“Organs and blood from slaughtered animals can be utilised far more than what is currently being done, leading to more sustainable production and potentially improved consumer health”, says Nofima scientist Rune Rødbotten.

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Animal-based products contain several important nutrients which humans need. Our body needs to be supplied with complex and important vitamins such as B12 every once in a while, and meat is the best source. If you have a vitamin B12 deficiency, you can develop serious health problems.

“We don’t need to eat animal products every single day, but they are a source of many essential nutrients that our body needs to function optimally. From a historical perspective, the high intelligence of humans is directly linked to our animal-based diet. But when we do slaughter animals, I am a firm believer that we should use as much of the animal as possible”, says Nofima scientist Rune Rødbotten.

Hashed lungs – a rare sight on Norwegian dinner tables

Less than 50 per cent of a cow is meat; the rest is bones, offal and blood – residual raw material which is currently mainly used for animal feed, but if we look back a few decades, we utilised far more of this raw material in our diet.

“There used to be more of a culture for making culinary use of the entire animal, but with our relatively newfound riches, we have moved away from food made from organs and blood. If consumers only want the finest cuts of meat, we miss out on a lot of healthy and traditional food. Nofima is now looking into how we could start using these resources more, which would be beneficial from a health and sustainability perspective. And I’m all for that”, says Minister of Agriculture and Food, Olaug Bollestad (Christian Democratic Party).

Indeed, lungemos or hashed lungs is hardly present on Norwegian dinner tables in 2020. Liver and blood puddings are also a rare sight.

Rødbotten believes it is possible to increase the use of organs and blood as a supplementary ingredient along with other meat-based raw materials in food products. Of course, the most important thing is that the product should taste good – but if it also offers proven health benefits, there’s no reason why consumers shouldn’t embrace it.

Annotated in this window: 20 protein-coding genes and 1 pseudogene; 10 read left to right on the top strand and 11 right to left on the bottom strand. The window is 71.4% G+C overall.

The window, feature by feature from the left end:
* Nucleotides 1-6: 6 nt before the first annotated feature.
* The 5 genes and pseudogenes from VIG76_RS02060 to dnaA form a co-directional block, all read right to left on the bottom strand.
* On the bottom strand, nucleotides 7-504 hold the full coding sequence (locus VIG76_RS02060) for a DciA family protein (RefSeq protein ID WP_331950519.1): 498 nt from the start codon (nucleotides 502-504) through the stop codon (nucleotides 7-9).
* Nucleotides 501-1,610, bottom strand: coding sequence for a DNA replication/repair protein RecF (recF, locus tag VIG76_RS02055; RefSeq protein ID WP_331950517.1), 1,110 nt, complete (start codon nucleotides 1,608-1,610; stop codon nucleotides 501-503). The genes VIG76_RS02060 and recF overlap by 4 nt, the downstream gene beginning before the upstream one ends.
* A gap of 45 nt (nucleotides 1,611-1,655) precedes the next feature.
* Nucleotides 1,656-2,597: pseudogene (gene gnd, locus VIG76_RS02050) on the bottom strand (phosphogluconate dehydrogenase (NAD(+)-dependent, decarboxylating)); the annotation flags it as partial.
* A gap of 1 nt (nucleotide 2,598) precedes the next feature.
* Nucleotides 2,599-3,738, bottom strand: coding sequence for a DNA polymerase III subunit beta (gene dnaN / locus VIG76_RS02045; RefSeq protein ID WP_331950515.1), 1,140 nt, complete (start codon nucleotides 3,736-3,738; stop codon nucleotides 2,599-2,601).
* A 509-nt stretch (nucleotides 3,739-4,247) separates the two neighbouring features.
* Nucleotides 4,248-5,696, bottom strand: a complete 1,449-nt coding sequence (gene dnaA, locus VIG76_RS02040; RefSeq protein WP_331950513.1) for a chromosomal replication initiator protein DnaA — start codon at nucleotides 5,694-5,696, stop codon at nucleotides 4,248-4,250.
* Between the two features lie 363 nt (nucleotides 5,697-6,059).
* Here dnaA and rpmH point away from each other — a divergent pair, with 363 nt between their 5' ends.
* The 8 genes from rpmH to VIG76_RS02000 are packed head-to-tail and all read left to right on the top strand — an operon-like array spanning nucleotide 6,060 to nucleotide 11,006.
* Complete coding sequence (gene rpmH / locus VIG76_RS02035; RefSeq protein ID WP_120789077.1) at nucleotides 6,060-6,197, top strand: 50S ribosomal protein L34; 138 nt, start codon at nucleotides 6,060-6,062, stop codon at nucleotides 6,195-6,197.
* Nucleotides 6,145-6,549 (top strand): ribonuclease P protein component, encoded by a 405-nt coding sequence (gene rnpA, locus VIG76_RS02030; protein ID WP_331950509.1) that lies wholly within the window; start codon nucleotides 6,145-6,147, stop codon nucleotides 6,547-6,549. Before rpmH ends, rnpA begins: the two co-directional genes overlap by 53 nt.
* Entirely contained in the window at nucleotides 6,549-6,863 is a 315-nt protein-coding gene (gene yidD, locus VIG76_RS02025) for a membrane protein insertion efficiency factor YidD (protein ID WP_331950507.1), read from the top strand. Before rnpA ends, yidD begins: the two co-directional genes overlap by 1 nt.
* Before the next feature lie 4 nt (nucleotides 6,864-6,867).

“We need to show that food products containing blood and innards can provide health benefits, and that it is more environmentally sustainable to utilise more of the animal for human consumption. Using a big portion of the slaughtered animal for animal feed is not sustainable in the long run.”

Tasty and good for your health

“It is well known and well documented that we humans need iron from our diet. Iron is, among other things, necessary for transporting oxygen throughout the body. Blood is a key source of iron, which is why we are working on different projects where the goal is to use blood in new products,” says Rødbotten.

The question is then whether health benefits and more sustainable utilisation are strong enough drivers to make consumers want to eat blood – even if it is only a small percentage of a final product.

“We know that many are concerned with both health and sustainability, but consumer studies also show that taste is the determining factor for whether consumers will repeat their purchase of a given food product. So if we are able to develop food products that contain blood, lungs, liver or heart, and they have an appealing taste, health and environmental sustainability could be used as additional selling points.”

The industry is interested

In recent years, the meat industry has shown a greater interest in exploiting these residual raw materials for other purposes than animal feed.

“In order for the industry to be part of this, consumers need to buy the products. The blood and innards must simply provide better profitability when used as human food instead of animal feed, but creativity, deeper insights and new knowledge are required to find the best solutions for this.

The reindeer industry is a good example. They have a different culture of using the whole animal, and have been better able to sell this even to modern, privileged consumers.

“There is no doubt this is a trend now. If the industry can market this initiative with an emphasis on health and sustainability, that’s something people like to hear. We see that the meat industry is willing to change, and we believe the consumers are ready to follow suit, but we as a research community need to provide proper documentation as evidence first”, he says.

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